Editor’s note: As any editor would be, I was ecstatic when Matt Tyrnauer, special correspondent for Vanity Fair, wanted to write for my humble publication Dream of Italy. What a thrill! Here is an excerpt from the piece he wrote for our December/January issue.
As with any film production, there were moments of extreme difficulty during the making of my recent documentary, Valentino The Last Emperor (now available on DVD). Principle photography on the movie took place in 2007 and 2008, and, for those twenty-four months, my crew and I shadowed the maestro of Italian high fashion at work and at play, mostly in Europe, where Valentino has homes in Italy, Switzerland and England. The city in which we spent the most time was Rome, where Valentino, until his retirement in July of 2008, had his fashion house and main residence.
Valentino was a challenging subject for a filmmaker. He is a perfectionist with very high standards, and very little patience for anyone’s agenda but his own. Though he had agreed to be the star of my movie, I am quite sure that he did not know how challenging a film shoot can be when he agreed to take the staring role. Film shoots go haywire: There are moments of frustration as equipment misbehaves. There are soundmen, and P.A.s and grips and producers and wires and cables and scuffed metal cases laying about.
All of this chaos imposed on the designer’s otherwise very ordered, and aesthetically correct world, caused more than a few meltdowns. The star on more than one occasion, quit the movie, which was rather inconvenient, as tens of thousands of dollars were being spent on every shoot. Even in the final cut, you can see Valentino furiously declaring his departure from the set.
I am often asked if the stress got to me, and, if so, how I dealt with it. My usual answer is, “downward dog.” I intensified my yoga practice during this time.
But the real answer is that, as long as we were filming in Rome, which was the majority of the time, I was fine. The film crew was always relieved when things went wrong in Rome, because I was always in a Zen-like state of calm. As my producer, Matt Kapp, frequently said to me, “There is no explaining how much you love this city. You are a different person here.” I like to think I am relatively even-tempered no matter where I am, but something about Rome fascinates me endlessly, and also amuses and soothes me.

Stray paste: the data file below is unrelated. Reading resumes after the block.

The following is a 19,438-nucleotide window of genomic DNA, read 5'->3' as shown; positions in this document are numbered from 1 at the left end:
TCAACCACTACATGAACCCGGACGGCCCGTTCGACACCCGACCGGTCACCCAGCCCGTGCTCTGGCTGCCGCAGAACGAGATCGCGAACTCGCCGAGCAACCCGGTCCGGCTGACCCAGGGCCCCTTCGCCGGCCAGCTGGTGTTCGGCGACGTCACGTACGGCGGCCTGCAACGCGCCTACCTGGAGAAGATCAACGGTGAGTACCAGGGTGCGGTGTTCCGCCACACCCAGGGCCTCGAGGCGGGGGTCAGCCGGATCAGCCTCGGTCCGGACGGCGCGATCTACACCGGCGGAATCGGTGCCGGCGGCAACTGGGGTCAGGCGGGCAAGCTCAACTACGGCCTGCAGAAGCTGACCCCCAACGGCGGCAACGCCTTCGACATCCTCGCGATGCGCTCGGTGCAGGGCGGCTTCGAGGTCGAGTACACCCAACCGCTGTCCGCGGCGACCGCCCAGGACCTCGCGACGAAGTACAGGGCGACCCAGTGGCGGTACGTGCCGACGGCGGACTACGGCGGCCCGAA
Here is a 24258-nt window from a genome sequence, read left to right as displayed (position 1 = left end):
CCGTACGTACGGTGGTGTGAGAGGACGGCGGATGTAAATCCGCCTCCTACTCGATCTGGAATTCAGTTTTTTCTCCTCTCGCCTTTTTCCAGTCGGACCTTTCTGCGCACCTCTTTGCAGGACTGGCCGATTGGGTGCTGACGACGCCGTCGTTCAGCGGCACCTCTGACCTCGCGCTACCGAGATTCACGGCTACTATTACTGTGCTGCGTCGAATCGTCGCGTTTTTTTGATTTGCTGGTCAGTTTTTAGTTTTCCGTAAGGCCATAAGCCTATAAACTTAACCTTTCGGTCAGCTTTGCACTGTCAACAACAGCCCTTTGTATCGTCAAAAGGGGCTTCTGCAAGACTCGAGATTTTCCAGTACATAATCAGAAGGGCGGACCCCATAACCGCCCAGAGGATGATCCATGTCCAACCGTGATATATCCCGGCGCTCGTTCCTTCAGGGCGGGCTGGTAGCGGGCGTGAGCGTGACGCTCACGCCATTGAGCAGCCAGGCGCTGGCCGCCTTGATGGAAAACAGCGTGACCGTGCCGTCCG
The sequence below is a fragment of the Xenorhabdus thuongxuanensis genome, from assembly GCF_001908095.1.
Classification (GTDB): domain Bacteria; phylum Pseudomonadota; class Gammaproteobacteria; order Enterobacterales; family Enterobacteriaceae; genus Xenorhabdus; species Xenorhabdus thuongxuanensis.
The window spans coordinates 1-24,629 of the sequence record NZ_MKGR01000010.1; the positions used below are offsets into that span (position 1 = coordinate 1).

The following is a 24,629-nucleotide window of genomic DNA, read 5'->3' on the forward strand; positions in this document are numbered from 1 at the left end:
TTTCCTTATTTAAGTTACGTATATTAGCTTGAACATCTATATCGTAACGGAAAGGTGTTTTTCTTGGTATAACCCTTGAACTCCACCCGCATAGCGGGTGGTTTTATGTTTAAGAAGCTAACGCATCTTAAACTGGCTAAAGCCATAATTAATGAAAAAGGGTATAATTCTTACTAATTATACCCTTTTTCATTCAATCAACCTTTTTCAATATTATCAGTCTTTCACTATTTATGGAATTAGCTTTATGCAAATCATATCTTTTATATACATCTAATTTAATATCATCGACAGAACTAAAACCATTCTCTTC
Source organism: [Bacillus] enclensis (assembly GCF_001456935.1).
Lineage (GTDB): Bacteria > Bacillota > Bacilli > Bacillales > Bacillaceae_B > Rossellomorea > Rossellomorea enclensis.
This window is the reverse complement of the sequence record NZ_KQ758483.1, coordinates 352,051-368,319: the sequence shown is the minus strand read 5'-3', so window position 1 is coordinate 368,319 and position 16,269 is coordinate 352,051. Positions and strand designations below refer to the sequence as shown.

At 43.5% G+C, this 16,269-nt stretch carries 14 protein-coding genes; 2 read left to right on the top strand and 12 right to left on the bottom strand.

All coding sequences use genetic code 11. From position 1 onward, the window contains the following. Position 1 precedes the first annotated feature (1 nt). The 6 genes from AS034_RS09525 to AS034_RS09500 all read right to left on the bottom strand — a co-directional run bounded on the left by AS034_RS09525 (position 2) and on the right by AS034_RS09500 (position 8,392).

I can occupy myself in any Roman street at any time of day or night, staring at the pattern of the blue-gray paving stones, or inspecting the elegant font used for the signs above the stores, or giving myself an Italian spelling lesson, looking at the ubiquitous professional nameplates: “Psicologo” “Ortodontista,” “Veterinario”. Then there is the endless parade of Roman characters: Elegantly suited business men with their carefully knotted ties, the street sweeper in his stylishly worn coveralls, the gaggle of nuns, the pair of priests, the grandma in her cardigan and sensible shoes, the elegantly uniformed Carabinieri. It is all “Felliniano,” as the Italians say.
On a typical day when I saw my movie melting down around me, I would suggest to Fred Tcheng, the co-producer of the film, that we take a walk from the fashion house, next to the Piazza di Spagna, across town, to Piazza Vittorio Emanuele II, where the crew apartment was located. Along the way, we would stop in a bar for aperitivo, and, further along the route, stop for dinner in a ristorante or a trattoria.
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